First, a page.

How to conserve heritage in the age of media

“One of the most important missions of Architecture Excursions is field research, so as a team we always try to visit the location in person and talk to the people who live there before writing up an article,” says Trung Hiếu, a core member of the group. It is these firsthand encounters and personal experiences that have turned a supposedly “dry” topic into digestible and relatable pieces for many.

From these field trips, the group is able to procure one of its greatest outreach tools in the age of social media: great-looking up-close shots. Going further than dusty photographs from databases, the team prioritizes realistic visualization and utilizes images taken on-site; though when tackling more complex subjects, they prefer infographics to deliver the information more succinctly: “We improve the visual experience to make the long reads more approachable.” 

The production quality of Architecture Excursions’ publication is comparable with what professional agencies put out, said Trung Hiếu, as they go through meticulous steps to ensure the final product: going on field studies, making sketches and taking notes, processing raw data, verifying sources, designing visuals, and finalizing the copy before having shared with the community.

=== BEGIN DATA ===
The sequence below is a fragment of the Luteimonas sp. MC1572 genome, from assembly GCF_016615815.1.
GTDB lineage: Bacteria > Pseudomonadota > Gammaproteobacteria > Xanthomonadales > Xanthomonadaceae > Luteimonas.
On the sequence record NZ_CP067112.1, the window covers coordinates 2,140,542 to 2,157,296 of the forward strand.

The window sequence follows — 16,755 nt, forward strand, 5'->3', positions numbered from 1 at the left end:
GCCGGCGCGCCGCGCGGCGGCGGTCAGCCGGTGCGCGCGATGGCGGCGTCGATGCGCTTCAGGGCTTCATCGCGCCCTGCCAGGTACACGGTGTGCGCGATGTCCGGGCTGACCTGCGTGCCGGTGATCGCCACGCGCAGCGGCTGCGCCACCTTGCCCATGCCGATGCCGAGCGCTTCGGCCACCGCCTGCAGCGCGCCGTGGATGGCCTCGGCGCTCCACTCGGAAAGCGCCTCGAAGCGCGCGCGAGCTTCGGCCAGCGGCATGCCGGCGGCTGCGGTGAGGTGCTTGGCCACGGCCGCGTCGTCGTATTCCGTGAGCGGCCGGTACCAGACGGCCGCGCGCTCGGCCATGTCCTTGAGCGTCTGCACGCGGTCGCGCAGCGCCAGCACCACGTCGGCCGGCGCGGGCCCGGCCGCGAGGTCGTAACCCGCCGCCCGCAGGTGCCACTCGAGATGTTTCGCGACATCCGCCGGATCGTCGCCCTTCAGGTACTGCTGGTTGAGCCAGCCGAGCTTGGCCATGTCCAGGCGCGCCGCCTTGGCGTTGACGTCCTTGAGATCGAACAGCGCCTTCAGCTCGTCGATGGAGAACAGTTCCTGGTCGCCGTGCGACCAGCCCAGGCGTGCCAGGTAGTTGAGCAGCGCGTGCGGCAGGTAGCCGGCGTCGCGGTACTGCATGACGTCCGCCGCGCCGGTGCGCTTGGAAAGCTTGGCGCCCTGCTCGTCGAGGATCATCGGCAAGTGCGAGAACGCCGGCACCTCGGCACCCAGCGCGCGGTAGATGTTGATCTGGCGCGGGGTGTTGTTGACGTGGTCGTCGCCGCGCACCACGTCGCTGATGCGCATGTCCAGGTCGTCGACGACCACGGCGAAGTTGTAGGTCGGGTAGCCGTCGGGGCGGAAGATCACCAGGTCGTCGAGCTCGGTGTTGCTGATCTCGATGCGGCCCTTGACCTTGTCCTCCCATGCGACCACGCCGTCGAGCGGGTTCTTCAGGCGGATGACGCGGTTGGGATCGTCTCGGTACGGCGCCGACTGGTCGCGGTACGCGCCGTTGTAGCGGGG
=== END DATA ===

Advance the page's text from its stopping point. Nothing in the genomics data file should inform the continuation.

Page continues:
Among all the running series, Theoretical Perspective is the one of which the team is proudest. Inviting readers to take a deep probe into conservation work around the world, the different installments of the series explore a wide range of topics — heritage conservation approaches, relation between heritage study and memory study, an introduction of UNESCO guidelines, and post-colonial architecture. But despite the scholastic nature of the discourse, Architecture Excursions chooses to present it in the briefest, most visually engaging manner so that even the layman could pick up the key points.

A community-centric vision

Like many other grassroots initiatives, the team behind Architecture Excursions faces mounting difficulties: “We start doing things alone on our own, and it’s easy to lose hope and want to give up. Luckily, the constant support from the surrounding community has given us strength to keep moving forward.”

A field trip at The Reunification Palace that the team organized.

And by pushing forward, the group has big plans for the future, as they hope to organize more field events to bring more of those who are interested into the architectural space, and give them the opportunity to engage with not just the heritage sites but also the people that live in them. This community outreach is Architecture Excursions’ top goal as they believe "positive changes can only be made when keeping the community in mind."

We concluded our talk with a question: "What is the end goal of Architecture Excursions?” to which Hiếu answers: "It’s simply to share our love of Vietnam’s architectural heritage. There’s no greater joy than to see our message finally reaching someone."